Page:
Iowa House Republicans: 29 ballots in contested election shouldn't be counted

    The Election Contest Committee meets for their final meeting before submitting a report on the House District 55 race Thursday (Photo: Caroline Cummings).<p>{/p}

    Lawmakers on a Republican-led panel Thursday decided that 29 ballots in a contested Iowa House race shouldn't be opened or counted because they say it would be a violation of election law.

    The special committee was assembled after Kayla Koether, Democratic candidate for in House District 55 in Northeast Iowa, formally contested the results of the election decided by just 9 votes. She argued 29 absentee ballots were wrongfully rejected and should be counted and that the race results should be re-certified. Rep. Michael Bergan, R-Dorchester, was declared the winner in that race.

    Thursday Republicans on the panel released a one-page report concluding that there is "no legal authority to open and count the 29 ballots and thus no right to recanvass or recertify the election" because the ballots did not have a specific mail bar code outlined in Iowa law, though the U.S. Postal Service confirmed the ballots were sent by mail before the election. This comes after two other meetings for the special Election Contest Committee, where lawyers for both sides disputed the facts of the case.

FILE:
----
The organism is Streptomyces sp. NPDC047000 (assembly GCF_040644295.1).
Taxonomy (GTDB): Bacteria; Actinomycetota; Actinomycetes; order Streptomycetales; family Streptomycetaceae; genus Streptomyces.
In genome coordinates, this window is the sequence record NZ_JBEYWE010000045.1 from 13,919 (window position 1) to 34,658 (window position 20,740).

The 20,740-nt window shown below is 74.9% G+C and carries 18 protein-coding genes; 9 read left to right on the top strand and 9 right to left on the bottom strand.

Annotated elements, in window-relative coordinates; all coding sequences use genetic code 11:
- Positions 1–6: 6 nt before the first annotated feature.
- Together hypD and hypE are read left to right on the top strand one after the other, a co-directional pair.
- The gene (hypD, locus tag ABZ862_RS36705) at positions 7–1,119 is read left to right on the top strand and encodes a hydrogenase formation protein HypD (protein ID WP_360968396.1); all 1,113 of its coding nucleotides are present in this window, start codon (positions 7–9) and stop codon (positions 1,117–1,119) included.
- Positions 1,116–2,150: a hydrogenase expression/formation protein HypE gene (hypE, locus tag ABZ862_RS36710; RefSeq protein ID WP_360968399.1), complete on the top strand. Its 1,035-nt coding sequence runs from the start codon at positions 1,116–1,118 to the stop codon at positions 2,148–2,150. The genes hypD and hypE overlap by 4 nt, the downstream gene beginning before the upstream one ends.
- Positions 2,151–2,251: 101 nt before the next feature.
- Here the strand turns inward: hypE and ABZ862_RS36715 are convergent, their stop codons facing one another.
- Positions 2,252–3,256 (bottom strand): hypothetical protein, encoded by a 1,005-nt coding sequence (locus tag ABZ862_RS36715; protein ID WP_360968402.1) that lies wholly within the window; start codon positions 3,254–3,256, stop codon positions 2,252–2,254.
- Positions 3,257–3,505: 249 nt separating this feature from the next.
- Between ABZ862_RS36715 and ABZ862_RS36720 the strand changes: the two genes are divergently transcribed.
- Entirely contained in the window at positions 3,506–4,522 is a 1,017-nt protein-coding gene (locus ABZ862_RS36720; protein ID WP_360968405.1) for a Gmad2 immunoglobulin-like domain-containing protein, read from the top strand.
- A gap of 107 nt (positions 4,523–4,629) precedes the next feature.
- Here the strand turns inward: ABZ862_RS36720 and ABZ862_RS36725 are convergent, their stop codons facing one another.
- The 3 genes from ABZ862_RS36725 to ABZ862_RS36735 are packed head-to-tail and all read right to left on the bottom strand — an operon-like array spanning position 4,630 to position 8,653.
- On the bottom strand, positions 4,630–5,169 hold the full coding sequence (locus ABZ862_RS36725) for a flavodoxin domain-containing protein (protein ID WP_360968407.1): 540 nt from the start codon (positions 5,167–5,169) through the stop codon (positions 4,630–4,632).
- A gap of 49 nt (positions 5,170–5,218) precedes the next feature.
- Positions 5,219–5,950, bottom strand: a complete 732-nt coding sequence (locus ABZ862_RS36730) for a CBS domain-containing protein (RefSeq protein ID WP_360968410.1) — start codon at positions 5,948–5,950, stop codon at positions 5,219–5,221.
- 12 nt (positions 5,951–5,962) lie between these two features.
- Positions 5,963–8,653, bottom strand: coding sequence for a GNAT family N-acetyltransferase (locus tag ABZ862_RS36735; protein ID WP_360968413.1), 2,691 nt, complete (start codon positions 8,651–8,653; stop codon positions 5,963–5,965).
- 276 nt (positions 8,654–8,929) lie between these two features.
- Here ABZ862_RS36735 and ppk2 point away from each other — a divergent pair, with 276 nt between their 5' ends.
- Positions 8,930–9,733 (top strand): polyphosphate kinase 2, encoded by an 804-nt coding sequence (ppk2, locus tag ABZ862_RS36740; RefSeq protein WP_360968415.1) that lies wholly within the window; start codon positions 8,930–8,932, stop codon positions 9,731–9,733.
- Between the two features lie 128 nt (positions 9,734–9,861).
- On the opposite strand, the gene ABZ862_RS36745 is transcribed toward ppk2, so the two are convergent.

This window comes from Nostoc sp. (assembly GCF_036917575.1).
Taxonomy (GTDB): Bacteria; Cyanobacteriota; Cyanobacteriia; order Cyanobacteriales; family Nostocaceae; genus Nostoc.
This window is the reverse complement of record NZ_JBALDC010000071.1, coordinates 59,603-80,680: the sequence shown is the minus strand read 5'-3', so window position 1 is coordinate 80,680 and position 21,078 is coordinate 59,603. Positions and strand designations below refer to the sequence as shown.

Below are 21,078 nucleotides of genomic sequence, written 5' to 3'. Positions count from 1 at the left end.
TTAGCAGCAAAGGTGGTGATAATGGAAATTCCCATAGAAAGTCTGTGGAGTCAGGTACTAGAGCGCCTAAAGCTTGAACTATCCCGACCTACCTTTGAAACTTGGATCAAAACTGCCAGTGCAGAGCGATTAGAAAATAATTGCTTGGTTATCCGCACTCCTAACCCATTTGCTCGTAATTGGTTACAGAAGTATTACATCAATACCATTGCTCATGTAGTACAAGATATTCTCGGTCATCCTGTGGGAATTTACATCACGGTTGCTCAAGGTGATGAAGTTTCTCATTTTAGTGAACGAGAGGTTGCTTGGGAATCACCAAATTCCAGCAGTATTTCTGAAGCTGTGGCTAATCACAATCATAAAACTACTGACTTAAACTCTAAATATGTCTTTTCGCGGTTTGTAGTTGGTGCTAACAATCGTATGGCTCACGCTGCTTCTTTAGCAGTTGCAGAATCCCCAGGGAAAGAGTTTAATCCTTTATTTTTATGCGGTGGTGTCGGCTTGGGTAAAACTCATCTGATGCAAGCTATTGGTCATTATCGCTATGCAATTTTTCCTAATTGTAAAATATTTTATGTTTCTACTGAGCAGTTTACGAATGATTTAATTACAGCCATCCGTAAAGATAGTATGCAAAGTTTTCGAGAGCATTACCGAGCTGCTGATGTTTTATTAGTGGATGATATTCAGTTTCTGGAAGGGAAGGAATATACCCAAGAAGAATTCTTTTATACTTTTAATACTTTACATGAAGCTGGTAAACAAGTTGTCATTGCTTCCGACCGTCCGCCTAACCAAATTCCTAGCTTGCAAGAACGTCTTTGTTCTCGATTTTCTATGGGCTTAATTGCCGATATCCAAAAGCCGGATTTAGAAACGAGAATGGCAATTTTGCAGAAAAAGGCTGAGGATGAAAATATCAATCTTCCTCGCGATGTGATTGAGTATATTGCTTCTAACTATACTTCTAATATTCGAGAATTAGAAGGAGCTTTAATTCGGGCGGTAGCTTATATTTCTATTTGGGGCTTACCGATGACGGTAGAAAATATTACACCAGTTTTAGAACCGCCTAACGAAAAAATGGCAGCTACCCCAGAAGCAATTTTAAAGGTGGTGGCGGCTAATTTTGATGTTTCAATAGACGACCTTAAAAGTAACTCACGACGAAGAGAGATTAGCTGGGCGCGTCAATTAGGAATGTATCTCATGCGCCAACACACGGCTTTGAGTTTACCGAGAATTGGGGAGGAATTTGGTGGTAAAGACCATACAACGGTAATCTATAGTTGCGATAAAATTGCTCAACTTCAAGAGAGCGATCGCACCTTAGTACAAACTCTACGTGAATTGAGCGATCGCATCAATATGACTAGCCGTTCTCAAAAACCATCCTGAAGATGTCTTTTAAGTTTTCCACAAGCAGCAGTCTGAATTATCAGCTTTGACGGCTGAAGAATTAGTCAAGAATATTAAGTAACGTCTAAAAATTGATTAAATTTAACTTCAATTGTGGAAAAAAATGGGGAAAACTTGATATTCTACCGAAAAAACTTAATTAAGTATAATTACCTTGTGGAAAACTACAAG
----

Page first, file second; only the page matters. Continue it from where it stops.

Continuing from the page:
That report now moves to the full House for a vote, which could come as early as next week.

    "I went into this with an open mind and I can tell you my conclusion would’ve been the same even if it was the Republican who was down by nine votes," said Rep. Steven Holt, R-Denison, told reporters Wednesday.

    The decision not to count the 29 ballots or hold another meeting calling forth witnesses drew the ire of Democrats on the committee, who called the process "a total sham."

    "The reality is we should err on the side of democracy and count those ballots. Those voters deserve to have those ballots counted," said Rep. Brian Meyer, D-Des Moines.

    Meyer and Rep. Mary Wolfe, D-Clinton, argued in their minority report that by not counting the ballots, House Republicans are failing to honor Iowans' Constitutional right to vote. They also argue it ignores equal protection and due process rights of those voters whose ballots are in dispute.

    They contend that these Constitutional protections supersede any part of Iowa code that defines specific postmarks and mail barcodes required to determine if an absentee ballot was received before Election Day.

    Koether was at the Thursday meeting, telling reporters afterwards that she is disappointed with the process.

    "I expected this process to be conducted in good faith," Koether said. "So not to hear witnesses, to not hear from the people who were directly impact by this, I think it's a really disservice to this process and will leave voters in my district questioning the outcome of this process."

    She said she would consider appeal the decision to a court.

    Bergan, whom Koether challenged in the 2018 election and was certified the winner, denied to comment, citing conflicts of interest and possible House ethics violations.

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